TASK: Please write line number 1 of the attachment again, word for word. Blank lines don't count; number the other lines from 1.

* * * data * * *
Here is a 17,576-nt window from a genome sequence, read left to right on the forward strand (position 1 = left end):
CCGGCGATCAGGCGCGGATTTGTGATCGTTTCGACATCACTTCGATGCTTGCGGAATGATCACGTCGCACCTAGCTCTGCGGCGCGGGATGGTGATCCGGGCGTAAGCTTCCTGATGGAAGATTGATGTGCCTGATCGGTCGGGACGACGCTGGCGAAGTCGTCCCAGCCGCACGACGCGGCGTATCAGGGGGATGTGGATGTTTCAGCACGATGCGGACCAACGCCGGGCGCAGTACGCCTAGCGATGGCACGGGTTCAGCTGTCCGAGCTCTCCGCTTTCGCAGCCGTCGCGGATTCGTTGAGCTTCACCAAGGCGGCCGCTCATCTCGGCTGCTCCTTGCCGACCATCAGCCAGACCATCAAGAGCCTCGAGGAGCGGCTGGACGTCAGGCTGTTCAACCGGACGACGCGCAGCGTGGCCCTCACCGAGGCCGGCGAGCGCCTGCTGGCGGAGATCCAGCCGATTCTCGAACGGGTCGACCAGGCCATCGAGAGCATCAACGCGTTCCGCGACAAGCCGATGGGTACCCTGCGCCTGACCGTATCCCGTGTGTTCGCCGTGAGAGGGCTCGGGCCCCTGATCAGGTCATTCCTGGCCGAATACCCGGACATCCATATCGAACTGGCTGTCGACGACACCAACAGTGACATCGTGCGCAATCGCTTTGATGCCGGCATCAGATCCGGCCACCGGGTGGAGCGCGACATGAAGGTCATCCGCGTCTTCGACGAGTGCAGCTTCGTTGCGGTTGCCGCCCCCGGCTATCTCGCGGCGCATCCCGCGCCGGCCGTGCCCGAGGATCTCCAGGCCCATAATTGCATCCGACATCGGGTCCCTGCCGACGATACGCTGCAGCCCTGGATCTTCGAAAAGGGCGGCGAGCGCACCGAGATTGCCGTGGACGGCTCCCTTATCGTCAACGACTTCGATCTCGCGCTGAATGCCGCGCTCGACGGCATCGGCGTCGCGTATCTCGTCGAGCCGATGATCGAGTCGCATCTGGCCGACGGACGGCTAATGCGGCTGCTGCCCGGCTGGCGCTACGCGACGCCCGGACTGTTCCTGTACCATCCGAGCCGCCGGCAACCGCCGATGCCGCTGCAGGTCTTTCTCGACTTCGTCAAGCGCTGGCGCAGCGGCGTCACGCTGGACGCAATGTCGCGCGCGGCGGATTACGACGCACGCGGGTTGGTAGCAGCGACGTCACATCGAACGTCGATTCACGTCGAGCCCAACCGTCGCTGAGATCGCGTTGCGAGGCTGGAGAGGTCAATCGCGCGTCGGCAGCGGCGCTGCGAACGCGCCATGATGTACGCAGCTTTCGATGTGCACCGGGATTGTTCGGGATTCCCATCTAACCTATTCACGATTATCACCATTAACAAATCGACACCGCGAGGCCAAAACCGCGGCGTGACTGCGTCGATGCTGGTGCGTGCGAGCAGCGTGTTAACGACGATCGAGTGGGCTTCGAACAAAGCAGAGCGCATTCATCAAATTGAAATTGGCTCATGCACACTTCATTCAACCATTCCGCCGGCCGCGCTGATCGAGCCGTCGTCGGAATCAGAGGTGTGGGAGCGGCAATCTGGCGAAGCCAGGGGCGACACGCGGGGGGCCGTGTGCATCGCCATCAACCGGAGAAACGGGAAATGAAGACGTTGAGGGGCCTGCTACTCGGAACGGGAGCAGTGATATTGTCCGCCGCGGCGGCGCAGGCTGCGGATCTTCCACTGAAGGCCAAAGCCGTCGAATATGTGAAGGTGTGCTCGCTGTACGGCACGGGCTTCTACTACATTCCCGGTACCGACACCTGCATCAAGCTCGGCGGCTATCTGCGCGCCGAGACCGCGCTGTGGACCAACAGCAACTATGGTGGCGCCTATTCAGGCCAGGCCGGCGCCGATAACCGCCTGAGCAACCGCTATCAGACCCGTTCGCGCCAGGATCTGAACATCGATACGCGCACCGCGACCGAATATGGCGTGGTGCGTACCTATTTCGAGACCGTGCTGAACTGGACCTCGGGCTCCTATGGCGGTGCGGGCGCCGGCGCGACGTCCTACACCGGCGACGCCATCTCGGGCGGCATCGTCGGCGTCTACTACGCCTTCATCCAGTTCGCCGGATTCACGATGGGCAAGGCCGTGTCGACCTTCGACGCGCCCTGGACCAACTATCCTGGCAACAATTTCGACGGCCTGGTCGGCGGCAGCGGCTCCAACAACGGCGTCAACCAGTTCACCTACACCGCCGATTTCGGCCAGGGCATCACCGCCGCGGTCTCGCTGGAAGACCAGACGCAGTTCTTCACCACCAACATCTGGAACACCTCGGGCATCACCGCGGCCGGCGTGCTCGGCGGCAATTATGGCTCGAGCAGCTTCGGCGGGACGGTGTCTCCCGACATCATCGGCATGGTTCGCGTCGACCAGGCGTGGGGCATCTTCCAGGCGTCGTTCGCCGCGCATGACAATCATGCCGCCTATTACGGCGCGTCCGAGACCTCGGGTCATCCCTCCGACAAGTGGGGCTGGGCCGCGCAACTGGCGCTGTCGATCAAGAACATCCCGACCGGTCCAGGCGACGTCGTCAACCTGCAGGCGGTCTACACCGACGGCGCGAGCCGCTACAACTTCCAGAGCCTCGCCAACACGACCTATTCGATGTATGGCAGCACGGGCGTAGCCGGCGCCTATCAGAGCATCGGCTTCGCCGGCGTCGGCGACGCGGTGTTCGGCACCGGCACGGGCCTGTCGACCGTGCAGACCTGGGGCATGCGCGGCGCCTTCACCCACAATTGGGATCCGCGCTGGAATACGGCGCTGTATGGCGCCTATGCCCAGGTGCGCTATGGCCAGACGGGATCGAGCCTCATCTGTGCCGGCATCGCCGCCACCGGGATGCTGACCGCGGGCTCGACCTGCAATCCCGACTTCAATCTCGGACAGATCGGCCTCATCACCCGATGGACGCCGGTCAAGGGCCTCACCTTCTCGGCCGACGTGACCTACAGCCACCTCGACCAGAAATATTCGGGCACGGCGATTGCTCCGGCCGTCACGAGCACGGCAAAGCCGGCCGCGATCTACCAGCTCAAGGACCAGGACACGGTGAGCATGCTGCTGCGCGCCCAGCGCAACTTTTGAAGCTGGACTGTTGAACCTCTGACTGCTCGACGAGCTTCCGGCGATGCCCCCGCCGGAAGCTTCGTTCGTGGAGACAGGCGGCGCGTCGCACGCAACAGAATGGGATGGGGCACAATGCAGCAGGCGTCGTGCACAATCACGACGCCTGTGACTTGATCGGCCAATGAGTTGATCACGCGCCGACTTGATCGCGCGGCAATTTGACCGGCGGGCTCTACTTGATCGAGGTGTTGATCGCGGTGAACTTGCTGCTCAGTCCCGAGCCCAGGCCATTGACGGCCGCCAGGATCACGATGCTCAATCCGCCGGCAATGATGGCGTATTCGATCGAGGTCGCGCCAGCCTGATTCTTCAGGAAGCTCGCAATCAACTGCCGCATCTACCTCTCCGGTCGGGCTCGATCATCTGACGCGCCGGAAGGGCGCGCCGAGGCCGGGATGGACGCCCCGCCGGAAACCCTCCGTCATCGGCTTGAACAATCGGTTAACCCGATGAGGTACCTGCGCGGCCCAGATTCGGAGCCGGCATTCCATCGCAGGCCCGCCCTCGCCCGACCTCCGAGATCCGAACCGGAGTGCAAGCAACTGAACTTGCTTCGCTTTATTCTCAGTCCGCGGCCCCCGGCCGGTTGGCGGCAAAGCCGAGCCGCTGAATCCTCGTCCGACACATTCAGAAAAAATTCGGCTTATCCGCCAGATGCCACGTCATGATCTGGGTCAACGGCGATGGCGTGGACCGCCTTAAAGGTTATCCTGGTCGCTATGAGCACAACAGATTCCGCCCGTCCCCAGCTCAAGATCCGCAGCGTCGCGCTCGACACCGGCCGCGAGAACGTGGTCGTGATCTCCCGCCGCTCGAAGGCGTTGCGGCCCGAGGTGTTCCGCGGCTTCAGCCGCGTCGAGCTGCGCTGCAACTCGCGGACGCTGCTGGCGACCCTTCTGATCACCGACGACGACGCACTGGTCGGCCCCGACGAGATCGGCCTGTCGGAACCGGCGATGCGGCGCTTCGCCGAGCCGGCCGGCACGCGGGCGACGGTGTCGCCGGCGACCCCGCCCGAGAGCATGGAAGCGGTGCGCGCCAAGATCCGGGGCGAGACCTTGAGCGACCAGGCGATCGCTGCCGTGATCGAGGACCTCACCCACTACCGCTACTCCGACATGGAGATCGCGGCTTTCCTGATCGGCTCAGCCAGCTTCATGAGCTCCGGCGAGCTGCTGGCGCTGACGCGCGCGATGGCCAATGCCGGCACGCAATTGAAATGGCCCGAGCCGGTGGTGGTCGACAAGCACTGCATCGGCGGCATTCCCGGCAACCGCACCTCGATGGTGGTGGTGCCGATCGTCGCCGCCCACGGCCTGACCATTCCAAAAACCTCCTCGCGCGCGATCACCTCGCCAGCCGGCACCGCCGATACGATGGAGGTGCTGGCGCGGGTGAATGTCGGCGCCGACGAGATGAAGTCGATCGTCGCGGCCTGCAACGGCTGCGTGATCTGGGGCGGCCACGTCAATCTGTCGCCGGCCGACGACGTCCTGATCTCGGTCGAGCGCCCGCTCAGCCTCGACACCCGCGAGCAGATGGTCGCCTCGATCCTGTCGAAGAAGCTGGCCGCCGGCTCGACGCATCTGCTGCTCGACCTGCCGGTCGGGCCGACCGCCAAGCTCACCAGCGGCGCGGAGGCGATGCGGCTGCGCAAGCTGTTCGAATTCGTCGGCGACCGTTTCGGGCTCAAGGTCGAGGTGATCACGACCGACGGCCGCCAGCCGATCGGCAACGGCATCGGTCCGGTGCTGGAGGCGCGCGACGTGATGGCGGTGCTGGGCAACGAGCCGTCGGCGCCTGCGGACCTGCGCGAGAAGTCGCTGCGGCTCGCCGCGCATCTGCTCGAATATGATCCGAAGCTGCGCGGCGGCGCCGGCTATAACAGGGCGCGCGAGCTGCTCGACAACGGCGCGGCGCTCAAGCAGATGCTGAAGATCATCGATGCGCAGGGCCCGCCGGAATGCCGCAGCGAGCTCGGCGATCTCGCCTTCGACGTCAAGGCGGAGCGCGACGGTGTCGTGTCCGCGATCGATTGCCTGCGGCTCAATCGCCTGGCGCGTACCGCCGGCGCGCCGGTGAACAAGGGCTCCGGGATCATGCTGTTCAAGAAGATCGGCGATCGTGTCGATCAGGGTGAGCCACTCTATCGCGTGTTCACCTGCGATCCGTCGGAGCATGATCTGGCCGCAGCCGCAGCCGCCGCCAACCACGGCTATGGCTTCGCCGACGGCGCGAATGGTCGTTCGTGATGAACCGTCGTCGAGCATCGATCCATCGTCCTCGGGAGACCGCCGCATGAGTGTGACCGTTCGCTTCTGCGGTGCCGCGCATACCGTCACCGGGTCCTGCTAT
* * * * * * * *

Here is a 17,576-nt window from a genome sequence, read left to right on the forward strand (position 1 = left end):